I spent several years in theatre PR when critics really mattered not only to the box office success (in London’s West End, where they still do) but to international reputation (at the Glasgow Citizens in the 70s/80s when it was an international star).  I wined, dined, ferried, fed intelligence to, and generally smoothed the way for national and international critics who came to Glasgow. In London I made sure that starry critics got the best seats and dealt with quite a few tantrums from some of those who abused their importance.  That was all because it mattered to cultural and economic success.

Now in London and New York it still does, and the influence of the main critics has a direct commercial impact.

But what about  outside of the West End and Broadway? At a time when the newspaper industry is in decline or crisis, and when critics abound in the blogosphere,do critics matter?

Fiach Mac Conghail, Director of the Abbey Theatre stated last week in the Irish Times 

  the relevance of the theatre critic to Irish theatre has been minimised. The days of an Irish Times review improving (or reducing) ticket sales at the Abbey Theatre are diminishing as the reader loses any sense of a continuous relationship with its theatre critics  

Mac Conghail argues that this is because the business is not taken seriously enough, with insufficient preparation by critics and insufficient space given in newspapers.  No matter how significant the play, there will only ever be 500 words, not enough, he argues, for a fullsome critique.

An intensified preparation and more print space might make for more informed reviews, but would these reviews be more intelligent and would they be more influential?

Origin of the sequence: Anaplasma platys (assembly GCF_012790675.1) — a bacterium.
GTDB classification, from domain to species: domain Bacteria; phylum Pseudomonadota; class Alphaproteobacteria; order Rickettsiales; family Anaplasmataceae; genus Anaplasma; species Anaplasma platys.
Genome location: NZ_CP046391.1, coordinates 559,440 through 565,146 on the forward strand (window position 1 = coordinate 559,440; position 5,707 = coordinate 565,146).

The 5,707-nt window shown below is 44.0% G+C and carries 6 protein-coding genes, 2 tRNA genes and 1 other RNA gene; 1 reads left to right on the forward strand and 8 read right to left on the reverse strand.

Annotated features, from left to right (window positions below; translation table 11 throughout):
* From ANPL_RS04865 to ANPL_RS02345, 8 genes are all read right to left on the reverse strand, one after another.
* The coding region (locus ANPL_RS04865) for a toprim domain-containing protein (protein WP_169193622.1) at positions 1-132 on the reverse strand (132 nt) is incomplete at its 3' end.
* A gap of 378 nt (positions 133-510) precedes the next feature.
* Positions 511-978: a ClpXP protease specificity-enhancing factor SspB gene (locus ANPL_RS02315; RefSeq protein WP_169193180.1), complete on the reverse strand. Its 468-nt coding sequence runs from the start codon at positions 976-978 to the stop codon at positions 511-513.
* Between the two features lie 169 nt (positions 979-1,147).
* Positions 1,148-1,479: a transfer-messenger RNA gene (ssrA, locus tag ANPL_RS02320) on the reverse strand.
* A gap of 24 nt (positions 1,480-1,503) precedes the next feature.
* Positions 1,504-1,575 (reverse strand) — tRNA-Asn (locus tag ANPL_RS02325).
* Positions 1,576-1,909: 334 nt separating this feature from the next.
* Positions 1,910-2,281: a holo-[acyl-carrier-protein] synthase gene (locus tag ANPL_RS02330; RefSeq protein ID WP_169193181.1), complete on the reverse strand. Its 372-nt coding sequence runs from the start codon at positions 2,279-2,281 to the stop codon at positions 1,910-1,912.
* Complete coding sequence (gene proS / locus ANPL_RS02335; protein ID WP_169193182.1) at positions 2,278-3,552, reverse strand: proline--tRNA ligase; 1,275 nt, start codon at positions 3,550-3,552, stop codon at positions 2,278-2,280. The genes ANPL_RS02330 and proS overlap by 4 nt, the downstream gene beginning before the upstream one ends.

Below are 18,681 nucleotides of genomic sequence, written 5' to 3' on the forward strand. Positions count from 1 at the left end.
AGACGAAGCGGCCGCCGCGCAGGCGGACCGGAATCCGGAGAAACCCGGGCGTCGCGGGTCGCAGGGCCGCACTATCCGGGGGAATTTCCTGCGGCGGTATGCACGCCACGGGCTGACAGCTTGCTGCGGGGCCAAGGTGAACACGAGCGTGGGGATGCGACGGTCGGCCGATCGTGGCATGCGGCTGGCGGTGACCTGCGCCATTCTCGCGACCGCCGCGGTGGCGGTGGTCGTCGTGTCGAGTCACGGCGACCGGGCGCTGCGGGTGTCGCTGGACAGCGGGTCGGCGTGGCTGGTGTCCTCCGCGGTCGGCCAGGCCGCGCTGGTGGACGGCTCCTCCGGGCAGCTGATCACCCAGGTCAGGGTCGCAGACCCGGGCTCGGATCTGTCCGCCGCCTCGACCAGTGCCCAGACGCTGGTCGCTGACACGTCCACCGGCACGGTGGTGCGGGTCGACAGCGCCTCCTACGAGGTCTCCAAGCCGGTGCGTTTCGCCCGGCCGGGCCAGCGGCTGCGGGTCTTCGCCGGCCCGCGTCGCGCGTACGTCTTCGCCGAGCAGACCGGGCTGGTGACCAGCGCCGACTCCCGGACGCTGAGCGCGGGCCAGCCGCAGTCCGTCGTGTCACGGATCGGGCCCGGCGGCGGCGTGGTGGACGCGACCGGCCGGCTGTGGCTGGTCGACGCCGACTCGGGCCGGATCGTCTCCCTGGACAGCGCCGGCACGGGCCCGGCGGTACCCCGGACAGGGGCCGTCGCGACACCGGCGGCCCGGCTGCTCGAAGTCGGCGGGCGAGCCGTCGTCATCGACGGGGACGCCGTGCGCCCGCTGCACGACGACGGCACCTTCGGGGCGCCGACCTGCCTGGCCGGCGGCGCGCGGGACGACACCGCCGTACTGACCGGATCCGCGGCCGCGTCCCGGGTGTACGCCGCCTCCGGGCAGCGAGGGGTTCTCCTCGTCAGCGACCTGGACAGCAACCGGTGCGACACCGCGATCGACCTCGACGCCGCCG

Irish Times writers have responded and Deirdre Falvey  makes a fair point that the play and production should be legible when they are presented to the critics. Peter Crawley agrees that 500 words is not enough. 

Mac Conghail’s point about the loss of a continuing relationship between an audience and a critic is more fundamental. 

The social revolution which is going on now because of the changes in the way we communicate must change the relationship between theatres and critics.  As we can all get involved, the exclusive relationship no longer holds the power.  A challenge not only for critics but for the whole PR machine.  

In the 21st century, we will see both increased collaboration in criticism and increased specialism.

As audiences buy and read less newspapers and as they refer more to other sources of media including  blogs and through social networking, we will probably see real time collaborative audience reviews using Twitter and the like. We will need the specialist theatre writer to provide a very intelligent and informed view on the play, the production and why it is important.

Neither of these two threads can be held in a 500 word review in a newspaper.